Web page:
TCE ForumWhats NewSearchOrders

 

The Chemical Educator

ISSN: 1430-4171 (electronic version)

Table of Contents

Abstract Volume 19 (2014) pp 319-326

Nobel Prizes During World War I (1914–1918), Part 1: Theodore W. Richards

George B. Kauffman*and Jean-Pierre Adloff

Department of Chemistry, California State University, Fresno, Fresno, CA 93740-8034, georgek@mail.fresnostate.edu; Honorary Professor, Université de Strasbourg, Strasbourg, France F-67100, jp.adloff@noos.fr

Published: 20 October 2014

Abstract. The Nobel Prize in Chemistry for 1914 was awarded to Theodore William Richards (1868–1928) of Harvard University “in recognition of his accurate determinations of the atomic weights of a large number of chemical elements,” 25 in all. Richards received the Nobel Prize one year later, on November 1915 and was the first American Nobel chemistry laureate. Richards’ professional and personal life and career with an emphasis on his work on atomic weights, isotopes, atomic compressibility, and physical chemistry are discussed.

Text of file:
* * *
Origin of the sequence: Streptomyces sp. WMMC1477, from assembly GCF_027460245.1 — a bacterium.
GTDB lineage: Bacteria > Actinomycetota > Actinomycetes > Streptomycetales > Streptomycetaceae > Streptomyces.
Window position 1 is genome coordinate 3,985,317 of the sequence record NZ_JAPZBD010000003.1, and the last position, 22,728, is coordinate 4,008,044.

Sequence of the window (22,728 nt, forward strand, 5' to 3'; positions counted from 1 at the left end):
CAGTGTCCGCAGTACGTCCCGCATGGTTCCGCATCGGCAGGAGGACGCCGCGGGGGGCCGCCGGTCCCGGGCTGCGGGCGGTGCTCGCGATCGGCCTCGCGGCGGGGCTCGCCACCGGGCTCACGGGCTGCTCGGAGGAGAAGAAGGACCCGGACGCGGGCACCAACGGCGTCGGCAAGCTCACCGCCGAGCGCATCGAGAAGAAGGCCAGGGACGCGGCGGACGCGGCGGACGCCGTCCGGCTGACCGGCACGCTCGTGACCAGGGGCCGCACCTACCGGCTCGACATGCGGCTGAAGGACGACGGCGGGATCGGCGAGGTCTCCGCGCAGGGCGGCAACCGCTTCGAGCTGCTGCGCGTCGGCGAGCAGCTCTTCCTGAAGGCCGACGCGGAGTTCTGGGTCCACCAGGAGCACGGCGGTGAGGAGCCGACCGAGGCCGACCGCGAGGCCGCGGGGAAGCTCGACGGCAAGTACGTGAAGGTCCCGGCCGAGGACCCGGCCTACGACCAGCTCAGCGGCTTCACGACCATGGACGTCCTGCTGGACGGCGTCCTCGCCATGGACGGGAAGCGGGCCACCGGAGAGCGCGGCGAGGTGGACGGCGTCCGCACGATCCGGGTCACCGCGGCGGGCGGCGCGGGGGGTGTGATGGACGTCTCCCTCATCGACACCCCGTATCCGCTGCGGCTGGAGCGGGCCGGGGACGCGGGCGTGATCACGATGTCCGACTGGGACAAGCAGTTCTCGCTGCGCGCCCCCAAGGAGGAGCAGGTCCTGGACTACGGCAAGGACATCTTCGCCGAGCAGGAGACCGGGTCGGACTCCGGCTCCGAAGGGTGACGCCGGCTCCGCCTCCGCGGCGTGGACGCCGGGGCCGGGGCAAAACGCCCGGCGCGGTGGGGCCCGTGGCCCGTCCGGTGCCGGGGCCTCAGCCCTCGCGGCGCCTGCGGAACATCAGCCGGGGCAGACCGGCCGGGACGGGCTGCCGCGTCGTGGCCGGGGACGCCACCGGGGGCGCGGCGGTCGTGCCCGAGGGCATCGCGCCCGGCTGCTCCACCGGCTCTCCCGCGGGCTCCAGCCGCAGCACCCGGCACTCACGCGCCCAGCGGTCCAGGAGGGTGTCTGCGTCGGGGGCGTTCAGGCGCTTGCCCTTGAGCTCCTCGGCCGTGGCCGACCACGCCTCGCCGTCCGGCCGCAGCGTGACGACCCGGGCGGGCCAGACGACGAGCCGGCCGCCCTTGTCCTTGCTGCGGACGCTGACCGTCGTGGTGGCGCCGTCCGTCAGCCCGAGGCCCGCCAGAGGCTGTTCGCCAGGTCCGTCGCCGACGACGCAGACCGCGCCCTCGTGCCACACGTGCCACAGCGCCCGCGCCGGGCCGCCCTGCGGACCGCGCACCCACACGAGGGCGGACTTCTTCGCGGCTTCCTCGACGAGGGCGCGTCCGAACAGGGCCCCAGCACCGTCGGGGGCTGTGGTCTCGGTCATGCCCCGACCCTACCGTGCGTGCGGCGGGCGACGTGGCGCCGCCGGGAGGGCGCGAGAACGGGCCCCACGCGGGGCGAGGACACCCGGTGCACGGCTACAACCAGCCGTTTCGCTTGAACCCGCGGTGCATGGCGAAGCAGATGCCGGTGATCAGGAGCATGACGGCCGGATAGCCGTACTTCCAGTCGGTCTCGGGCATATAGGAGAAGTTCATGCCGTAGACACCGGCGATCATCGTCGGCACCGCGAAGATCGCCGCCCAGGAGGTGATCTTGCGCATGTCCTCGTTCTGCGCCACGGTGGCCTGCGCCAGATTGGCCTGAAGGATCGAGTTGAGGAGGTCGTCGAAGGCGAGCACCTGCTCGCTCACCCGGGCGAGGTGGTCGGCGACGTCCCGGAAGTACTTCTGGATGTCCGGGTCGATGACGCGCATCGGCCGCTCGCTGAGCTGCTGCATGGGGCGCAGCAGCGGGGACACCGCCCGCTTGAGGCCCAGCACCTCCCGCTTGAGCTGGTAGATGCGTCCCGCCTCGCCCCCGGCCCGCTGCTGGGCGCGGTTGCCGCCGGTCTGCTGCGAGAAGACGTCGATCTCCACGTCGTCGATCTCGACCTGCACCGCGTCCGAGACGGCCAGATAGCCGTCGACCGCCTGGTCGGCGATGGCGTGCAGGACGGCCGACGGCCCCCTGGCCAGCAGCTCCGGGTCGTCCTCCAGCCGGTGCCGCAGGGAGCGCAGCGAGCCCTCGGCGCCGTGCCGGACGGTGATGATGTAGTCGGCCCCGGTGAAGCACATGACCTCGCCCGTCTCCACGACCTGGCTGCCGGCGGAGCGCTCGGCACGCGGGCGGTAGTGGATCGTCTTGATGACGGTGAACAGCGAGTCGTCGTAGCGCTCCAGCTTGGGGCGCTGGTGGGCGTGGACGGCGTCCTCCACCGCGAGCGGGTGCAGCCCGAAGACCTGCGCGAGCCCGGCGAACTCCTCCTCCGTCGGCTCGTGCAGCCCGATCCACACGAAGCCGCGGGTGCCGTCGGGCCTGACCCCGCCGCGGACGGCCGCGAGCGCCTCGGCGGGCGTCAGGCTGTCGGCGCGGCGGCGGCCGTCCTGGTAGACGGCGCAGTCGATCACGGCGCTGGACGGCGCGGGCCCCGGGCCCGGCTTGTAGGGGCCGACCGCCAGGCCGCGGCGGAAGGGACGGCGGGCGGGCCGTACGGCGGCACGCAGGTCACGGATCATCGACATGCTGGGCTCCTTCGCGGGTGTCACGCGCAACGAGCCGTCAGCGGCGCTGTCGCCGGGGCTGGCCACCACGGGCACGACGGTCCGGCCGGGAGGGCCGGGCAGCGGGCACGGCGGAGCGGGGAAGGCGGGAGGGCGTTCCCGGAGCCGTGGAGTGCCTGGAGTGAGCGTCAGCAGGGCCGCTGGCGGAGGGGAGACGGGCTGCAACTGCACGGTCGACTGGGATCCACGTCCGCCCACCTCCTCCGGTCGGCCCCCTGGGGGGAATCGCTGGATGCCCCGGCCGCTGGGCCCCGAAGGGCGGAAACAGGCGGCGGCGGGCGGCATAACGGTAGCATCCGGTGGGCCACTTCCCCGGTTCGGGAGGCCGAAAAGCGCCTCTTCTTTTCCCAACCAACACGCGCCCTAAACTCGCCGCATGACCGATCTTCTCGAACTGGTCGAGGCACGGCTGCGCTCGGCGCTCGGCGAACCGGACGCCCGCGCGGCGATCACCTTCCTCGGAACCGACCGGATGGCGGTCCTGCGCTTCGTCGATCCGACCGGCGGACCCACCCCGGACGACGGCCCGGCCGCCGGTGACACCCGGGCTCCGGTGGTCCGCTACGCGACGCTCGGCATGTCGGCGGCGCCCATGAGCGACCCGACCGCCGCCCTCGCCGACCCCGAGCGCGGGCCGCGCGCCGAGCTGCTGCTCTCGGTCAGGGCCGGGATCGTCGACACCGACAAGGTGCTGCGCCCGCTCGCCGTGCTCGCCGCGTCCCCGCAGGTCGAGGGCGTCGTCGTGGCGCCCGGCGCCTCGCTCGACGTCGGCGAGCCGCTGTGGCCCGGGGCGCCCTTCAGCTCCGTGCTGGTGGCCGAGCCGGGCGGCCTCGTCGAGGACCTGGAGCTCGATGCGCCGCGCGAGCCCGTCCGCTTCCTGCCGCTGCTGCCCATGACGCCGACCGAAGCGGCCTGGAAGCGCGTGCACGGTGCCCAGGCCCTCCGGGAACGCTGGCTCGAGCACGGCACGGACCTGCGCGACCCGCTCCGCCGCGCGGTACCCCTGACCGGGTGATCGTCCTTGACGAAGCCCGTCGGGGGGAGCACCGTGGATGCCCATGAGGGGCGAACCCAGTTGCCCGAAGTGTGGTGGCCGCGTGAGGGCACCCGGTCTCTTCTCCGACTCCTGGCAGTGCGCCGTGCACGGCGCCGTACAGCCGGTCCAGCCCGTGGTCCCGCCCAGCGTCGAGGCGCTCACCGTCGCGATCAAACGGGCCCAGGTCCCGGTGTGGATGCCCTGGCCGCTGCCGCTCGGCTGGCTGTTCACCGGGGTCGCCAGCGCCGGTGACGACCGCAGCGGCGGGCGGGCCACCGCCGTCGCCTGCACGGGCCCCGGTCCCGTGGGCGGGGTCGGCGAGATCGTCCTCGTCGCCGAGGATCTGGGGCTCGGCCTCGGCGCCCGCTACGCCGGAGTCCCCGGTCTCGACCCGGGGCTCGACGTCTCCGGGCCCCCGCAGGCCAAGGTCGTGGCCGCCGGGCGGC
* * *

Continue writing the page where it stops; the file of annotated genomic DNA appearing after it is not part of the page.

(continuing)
Key Words: Chemistry and History; Nobel Prizes; World War I; Biography; History of Chemistry; Atomic Weights; Isotopes; Harvard University; Physical Chemistry; Radioactivity; Mental Illness; Suicide

(*) Corresponding author. (E-mail: georgek@mail.fresnostate.edu)

Article in PDF format (145 KB) HTML format

 



The Chemical Educator 1996-2018